Topotecan and Irinotecan are two widely used anticancer drugs that are produced by using camptothecin as the lead molecule. More than a dozen derivatives and conjugates of camptothecin are under various stages of clinical trials for anti-cancer applications. Camptothecin is the third most in-demand alkaloid that is isolated from the Chinese tree Camptotheca acuminata and the Indian tree Nothapodytes nimmoniana.
Nearly 1,000 tonnes of plant material is required to extract just one tonne of camptothecin. Due to extensive overharvesting to meet the demand, both these plants are now critically endangered. The N. nimmoniana population has declined more than 20 per cent in the last decade alone.
To meet the demand and conserve natural sources, the researchers at IIT-Madras have now developed an alternative method of camptothecin production through a microbial fermentation process.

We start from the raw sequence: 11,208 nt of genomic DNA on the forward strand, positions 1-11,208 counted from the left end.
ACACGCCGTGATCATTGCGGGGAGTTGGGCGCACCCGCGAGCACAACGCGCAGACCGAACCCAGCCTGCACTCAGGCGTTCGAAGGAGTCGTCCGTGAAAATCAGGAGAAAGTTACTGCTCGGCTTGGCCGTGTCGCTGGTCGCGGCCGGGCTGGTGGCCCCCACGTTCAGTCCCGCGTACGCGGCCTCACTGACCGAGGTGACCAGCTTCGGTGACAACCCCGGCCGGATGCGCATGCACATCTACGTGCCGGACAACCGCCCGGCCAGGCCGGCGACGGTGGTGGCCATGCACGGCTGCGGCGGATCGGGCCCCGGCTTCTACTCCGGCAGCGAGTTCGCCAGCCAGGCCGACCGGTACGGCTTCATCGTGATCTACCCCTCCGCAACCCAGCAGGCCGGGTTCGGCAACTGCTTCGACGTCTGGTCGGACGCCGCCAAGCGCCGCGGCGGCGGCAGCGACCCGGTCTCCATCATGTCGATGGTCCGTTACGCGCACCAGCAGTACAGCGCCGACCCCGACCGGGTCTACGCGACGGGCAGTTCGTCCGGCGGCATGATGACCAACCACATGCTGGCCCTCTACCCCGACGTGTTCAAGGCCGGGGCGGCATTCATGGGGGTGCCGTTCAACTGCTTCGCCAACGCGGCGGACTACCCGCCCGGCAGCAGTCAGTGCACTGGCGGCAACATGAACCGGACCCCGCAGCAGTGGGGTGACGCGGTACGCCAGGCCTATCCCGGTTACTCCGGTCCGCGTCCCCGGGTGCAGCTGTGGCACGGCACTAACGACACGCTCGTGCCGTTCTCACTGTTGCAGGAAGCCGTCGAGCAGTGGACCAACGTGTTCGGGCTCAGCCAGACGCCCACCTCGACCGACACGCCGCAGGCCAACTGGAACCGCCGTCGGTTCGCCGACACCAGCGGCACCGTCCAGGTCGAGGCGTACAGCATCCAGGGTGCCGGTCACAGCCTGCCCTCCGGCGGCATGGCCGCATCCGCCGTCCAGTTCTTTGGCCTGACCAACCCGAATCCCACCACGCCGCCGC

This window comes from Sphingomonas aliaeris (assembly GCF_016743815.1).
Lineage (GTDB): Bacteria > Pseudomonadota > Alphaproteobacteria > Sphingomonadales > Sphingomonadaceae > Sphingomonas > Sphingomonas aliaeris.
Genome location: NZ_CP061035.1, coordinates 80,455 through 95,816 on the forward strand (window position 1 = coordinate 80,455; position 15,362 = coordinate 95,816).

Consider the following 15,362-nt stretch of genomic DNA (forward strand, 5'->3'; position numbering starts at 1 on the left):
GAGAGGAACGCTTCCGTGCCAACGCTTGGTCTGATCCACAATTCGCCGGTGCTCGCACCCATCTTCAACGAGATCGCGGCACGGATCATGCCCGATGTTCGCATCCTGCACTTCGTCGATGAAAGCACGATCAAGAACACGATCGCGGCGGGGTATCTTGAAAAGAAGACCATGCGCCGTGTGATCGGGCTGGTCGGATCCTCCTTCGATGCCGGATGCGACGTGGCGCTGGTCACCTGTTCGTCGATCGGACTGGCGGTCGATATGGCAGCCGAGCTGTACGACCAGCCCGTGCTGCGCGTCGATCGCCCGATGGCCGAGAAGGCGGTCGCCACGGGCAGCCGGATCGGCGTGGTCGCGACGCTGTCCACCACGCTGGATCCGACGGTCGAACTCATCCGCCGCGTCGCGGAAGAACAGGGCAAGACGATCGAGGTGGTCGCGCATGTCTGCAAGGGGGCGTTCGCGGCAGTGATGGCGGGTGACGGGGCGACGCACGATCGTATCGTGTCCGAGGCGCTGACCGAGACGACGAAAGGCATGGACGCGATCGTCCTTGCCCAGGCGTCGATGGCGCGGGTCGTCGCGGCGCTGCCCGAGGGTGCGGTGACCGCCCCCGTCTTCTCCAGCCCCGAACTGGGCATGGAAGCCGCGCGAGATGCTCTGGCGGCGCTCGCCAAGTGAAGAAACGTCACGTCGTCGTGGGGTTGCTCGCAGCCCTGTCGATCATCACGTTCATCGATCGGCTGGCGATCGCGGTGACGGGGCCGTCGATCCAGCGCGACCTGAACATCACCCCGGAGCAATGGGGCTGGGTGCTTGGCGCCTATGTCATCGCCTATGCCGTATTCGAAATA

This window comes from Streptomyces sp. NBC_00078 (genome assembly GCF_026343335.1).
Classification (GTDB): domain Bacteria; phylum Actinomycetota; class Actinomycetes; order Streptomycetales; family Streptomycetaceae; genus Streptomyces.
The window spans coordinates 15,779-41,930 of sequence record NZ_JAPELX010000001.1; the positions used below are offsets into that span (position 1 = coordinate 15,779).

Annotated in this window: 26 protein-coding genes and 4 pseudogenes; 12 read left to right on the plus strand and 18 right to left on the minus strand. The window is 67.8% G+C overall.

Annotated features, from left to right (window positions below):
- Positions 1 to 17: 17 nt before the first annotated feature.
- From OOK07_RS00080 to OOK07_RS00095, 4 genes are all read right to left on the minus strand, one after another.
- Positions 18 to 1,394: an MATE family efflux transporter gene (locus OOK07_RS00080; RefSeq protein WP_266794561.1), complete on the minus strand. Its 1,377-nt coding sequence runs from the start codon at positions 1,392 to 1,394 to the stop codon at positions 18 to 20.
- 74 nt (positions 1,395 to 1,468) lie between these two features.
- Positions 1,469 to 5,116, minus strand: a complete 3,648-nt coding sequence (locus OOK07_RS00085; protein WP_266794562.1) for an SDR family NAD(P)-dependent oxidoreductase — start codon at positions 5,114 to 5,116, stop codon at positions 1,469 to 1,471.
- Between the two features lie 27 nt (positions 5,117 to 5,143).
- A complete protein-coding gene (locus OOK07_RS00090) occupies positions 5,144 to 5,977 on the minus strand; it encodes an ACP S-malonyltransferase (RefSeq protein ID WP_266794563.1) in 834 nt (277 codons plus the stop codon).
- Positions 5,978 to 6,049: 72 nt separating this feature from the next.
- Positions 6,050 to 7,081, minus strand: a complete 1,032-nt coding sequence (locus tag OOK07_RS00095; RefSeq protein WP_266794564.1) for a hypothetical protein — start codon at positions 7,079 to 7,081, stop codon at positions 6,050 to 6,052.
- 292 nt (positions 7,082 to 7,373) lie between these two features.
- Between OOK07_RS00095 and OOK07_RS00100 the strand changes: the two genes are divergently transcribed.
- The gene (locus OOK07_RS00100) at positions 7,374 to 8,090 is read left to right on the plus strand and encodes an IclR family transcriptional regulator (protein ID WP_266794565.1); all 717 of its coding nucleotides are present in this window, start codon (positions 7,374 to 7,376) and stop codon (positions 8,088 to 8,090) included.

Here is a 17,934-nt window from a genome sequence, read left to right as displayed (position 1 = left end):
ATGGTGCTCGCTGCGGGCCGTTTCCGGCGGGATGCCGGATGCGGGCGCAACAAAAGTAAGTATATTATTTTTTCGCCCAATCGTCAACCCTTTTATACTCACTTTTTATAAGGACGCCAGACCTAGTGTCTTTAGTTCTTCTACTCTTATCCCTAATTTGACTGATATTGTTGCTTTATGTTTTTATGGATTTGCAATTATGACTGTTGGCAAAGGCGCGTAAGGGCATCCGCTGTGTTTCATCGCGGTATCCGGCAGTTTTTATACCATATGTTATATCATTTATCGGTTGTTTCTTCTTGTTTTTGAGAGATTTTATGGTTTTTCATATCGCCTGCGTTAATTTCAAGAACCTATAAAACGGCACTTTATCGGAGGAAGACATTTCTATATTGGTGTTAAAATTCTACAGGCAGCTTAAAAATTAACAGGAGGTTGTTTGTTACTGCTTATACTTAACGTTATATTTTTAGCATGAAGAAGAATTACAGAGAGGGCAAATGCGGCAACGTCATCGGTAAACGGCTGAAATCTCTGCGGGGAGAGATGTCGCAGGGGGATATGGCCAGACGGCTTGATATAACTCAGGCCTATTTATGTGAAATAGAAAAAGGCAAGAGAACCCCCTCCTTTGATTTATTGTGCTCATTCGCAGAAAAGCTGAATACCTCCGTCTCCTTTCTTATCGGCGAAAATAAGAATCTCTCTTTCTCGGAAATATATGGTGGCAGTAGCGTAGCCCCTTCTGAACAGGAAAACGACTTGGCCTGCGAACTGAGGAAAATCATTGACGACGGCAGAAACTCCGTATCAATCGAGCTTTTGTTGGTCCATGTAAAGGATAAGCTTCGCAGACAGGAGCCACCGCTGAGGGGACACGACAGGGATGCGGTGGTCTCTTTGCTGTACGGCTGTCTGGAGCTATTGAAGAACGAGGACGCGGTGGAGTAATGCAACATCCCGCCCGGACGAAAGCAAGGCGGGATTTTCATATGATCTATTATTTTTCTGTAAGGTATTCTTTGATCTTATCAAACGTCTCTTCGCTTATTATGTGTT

Highlighting the applications of the research, Smita Srivastava, Associate Professor, Department of Biotechnology, IIT Madras, and the principal investigator of the study, said, “The novelty of the work lies in the fact that unlike other potential microbial strains reported, this strain has been found to show sustainable production even beyond 100 generations. The plan now is to use the isolated novel strain for the development of a microbial fermentation-based sustainable bioprocess for largescale in vitro production of camptothecin, preferably in collaboration with industries.”
Apart from Dr Srivastava, the research team included Prof Suresh Kumar Rayala, Khwajah Mohinudeen, PhD research scholar and Rahul Kanumuri, SRF, Department of Biotechnology, IIT Madras; Prof R Uma Shaanker and KN Soujanya, researcher, School of Ecology and Conservation, University of Agricultural Sciences, GKVK, Bengaluru.
The work was recently published in the reputed peer-reviewed, International Journal of Scientific Reports, a Nature Research Publication.